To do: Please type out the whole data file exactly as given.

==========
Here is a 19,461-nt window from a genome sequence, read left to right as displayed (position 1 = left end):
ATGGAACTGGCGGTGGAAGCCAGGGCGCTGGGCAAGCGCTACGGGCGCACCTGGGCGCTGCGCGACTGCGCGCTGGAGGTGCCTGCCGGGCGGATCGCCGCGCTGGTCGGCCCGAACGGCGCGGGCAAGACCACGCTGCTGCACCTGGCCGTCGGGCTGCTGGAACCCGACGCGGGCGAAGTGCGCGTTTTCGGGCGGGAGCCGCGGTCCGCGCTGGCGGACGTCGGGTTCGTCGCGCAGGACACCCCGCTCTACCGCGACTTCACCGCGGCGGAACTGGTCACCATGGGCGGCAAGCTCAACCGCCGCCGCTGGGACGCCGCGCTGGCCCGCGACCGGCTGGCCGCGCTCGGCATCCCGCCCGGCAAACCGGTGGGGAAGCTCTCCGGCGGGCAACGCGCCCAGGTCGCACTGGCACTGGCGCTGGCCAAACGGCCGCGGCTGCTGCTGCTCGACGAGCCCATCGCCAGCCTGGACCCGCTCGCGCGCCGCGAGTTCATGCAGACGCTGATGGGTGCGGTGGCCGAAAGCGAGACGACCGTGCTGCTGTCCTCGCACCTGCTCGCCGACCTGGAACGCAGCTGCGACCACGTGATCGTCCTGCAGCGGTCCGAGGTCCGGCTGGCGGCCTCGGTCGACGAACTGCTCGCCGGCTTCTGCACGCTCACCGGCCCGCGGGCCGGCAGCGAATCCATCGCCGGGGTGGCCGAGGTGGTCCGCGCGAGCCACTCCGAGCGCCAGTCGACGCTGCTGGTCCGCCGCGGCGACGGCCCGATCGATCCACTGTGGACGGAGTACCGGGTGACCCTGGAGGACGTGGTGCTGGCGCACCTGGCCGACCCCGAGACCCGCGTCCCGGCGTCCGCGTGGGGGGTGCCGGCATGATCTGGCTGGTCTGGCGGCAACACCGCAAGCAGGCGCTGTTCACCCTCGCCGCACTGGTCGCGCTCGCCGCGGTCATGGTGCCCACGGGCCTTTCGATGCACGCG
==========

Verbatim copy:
Here is a 19,461-nt window from a genome sequence, read left to right as displayed (position 1 = left end):
ATGGAACTGGCGGTGGAAGCCAGGGCGCTGGGCAAGCGCTACGGGCGCACCTGGGCGCTGCGCGACTGCGCGCTGGAGGTGCCTGCCGGGCGGATCGCCGCGCTGGTCGGCCCGAACGGCGCGGGCAAGACCACGCTGCTGCACCTGGCCGTCGGGCTGCTGGAACCCGACGCGGGCGAAGTGCGCGTTTTCGGGCGGGAGCCGCGGTCCGCGCTGGCGGACGTCGGGTTCGTCGCGCAGGACACCCCGCTCTACCGCGACTTCACCGCGGCGGAACTGGTCACCATGGGCGGCAAGCTCAACCGCCGCCGCTGGGACGCCGCGCTGGCCCGCGACCGGCTGGCCGCGCTCGGCATCCCGCCCGGCAAACCGGTGGGGAAGCTCTCCGGCGGGCAACGCGCCCAGGTCGCACTGGCACTGGCGCTGGCCAAACGGCCGCGGCTGCTGCTGCTCGACGAGCCCATCGCCAGCCTGGACCCGCTCGCGCGCCGCGAGTTCATGCAGACGCTGATGGGTGCGGTGGCCGAAAGCGAGACGACCGTGCTGCTGTCCTCGCACCTGCTCGCCGACCTGGAACGCAGCTGCGACCACGTGATCGTCCTGCAGCGGTCCGAGGTCCGGCTGGCGGCCTCGGTCGACGAACTGCTCGCCGGCTTCTGCACGCTCACCGGCCCGCGGGCCGGCAGCGAATCCATCGCCGGGGTGGCCGAGGTGGTCCGCGCGAGCCACTCCGAGCGCCAGTCGACGCTGCTGGTCCGCCGCGGCGACGGCCCGATCGATCCACTGTGGACGGAGTACCGGGTGACCCTGGAGGACGTGGTGCTGGCGCACCTGGCCGACCCCGAGACCCGCGTCCCGGCGTCCGCGTGGGGGGTGCCGGCATGATCTGGCTGGTCTGGCGGCAACACCGCAAGCAGGCGCTGTTCACCCTCGCCGCACTGGTCGCGCTCGCCGCGGTCATGGTGCCCACGGGCCTTTCGATGCACGCG